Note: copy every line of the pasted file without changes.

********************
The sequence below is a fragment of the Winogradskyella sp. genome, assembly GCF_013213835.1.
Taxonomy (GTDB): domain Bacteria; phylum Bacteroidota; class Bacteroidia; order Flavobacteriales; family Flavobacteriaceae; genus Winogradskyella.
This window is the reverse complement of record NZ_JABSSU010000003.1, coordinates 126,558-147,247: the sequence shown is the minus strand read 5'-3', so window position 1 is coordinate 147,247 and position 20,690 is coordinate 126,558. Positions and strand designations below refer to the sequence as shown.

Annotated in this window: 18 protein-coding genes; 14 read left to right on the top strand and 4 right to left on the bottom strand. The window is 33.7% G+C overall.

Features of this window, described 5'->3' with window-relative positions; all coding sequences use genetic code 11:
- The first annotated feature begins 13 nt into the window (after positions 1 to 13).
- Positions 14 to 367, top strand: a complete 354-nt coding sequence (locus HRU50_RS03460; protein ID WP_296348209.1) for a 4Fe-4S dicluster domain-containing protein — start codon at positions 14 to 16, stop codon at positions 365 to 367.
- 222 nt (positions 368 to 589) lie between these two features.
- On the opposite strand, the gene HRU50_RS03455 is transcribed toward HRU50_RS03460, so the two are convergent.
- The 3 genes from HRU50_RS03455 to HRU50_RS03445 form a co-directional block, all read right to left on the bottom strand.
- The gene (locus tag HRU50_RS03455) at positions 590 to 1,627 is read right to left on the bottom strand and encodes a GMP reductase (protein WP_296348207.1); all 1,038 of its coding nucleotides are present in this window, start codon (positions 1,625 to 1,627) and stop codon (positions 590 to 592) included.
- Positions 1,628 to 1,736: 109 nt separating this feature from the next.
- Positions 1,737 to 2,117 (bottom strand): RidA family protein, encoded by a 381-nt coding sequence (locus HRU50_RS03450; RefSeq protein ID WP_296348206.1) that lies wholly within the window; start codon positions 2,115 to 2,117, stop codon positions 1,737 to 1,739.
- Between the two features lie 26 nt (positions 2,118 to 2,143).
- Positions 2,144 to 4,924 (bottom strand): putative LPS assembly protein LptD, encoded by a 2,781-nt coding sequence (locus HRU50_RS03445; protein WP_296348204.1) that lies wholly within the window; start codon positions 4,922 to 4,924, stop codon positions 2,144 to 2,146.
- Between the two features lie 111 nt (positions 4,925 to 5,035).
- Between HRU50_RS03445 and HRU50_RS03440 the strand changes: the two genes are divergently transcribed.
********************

The sequence below is a fragment of the Winogradskyella sp. genome, assembly GCF_013213835.1.
Taxonomy (GTDB): domain Bacteria; phylum Bacteroidota; class Bacteroidia; order Flavobacteriales; family Flavobacteriaceae; genus Winogradskyella.
This window is the reverse complement of record NZ_JABSSU010000003.1, coordinates 126,558-147,247: the sequence shown is the minus strand read 5'-3', so window position 1 is coordinate 147,247 and position 20,690 is coordinate 126,558. Positions and strand designations below refer to the sequence as shown.

Annotated in this window: 18 protein-coding genes; 14 read left to right on the top strand and 4 right to left on the bottom strand. The window is 33.7% G+C overall.

Features of this window, described 5'->3' with window-relative positions; all coding sequences use genetic code 11:
- The first annotated feature begins 13 nt into the window (after positions 1 to 13).
- Positions 14 to 367, top strand: a complete 354-nt coding sequence (locus HRU50_RS03460; protein ID WP_296348209.1) for a 4Fe-4S dicluster domain-containing protein — start codon at positions 14 to 16, stop codon at positions 365 to 367.
- 222 nt (positions 368 to 589) lie between these two features.
- On the opposite strand, the gene HRU50_RS03455 is transcribed toward HRU50_RS03460, so the two are convergent.
- The 3 genes from HRU50_RS03455 to HRU50_RS03445 form a co-directional block, all read right to left on the bottom strand.
- The gene (locus tag HRU50_RS03455) at positions 590 to 1,627 is read right to left on the bottom strand and encodes a GMP reductase (protein WP_296348207.1); all 1,038 of its coding nucleotides are present in this window, start codon (positions 1,625 to 1,627) and stop codon (positions 590 to 592) included.
- Positions 1,628 to 1,736: 109 nt separating this feature from the next.
- Positions 1,737 to 2,117 (bottom strand): RidA family protein, encoded by a 381-nt coding sequence (locus HRU50_RS03450; RefSeq protein ID WP_296348206.1) that lies wholly within the window; start codon positions 2,115 to 2,117, stop codon positions 1,737 to 1,739.
- Between the two features lie 26 nt (positions 2,118 to 2,143).
- Positions 2,144 to 4,924 (bottom strand): putative LPS assembly protein LptD, encoded by a 2,781-nt coding sequence (locus HRU50_RS03445; protein WP_296348204.1) that lies wholly within the window; start codon positions 4,922 to 4,924, stop codon positions 2,144 to 2,146.
- Between the two features lie 111 nt (positions 4,925 to 5,035).
- Between HRU50_RS03445 and HRU50_RS03440 the strand changes: the two genes are divergently transcribed.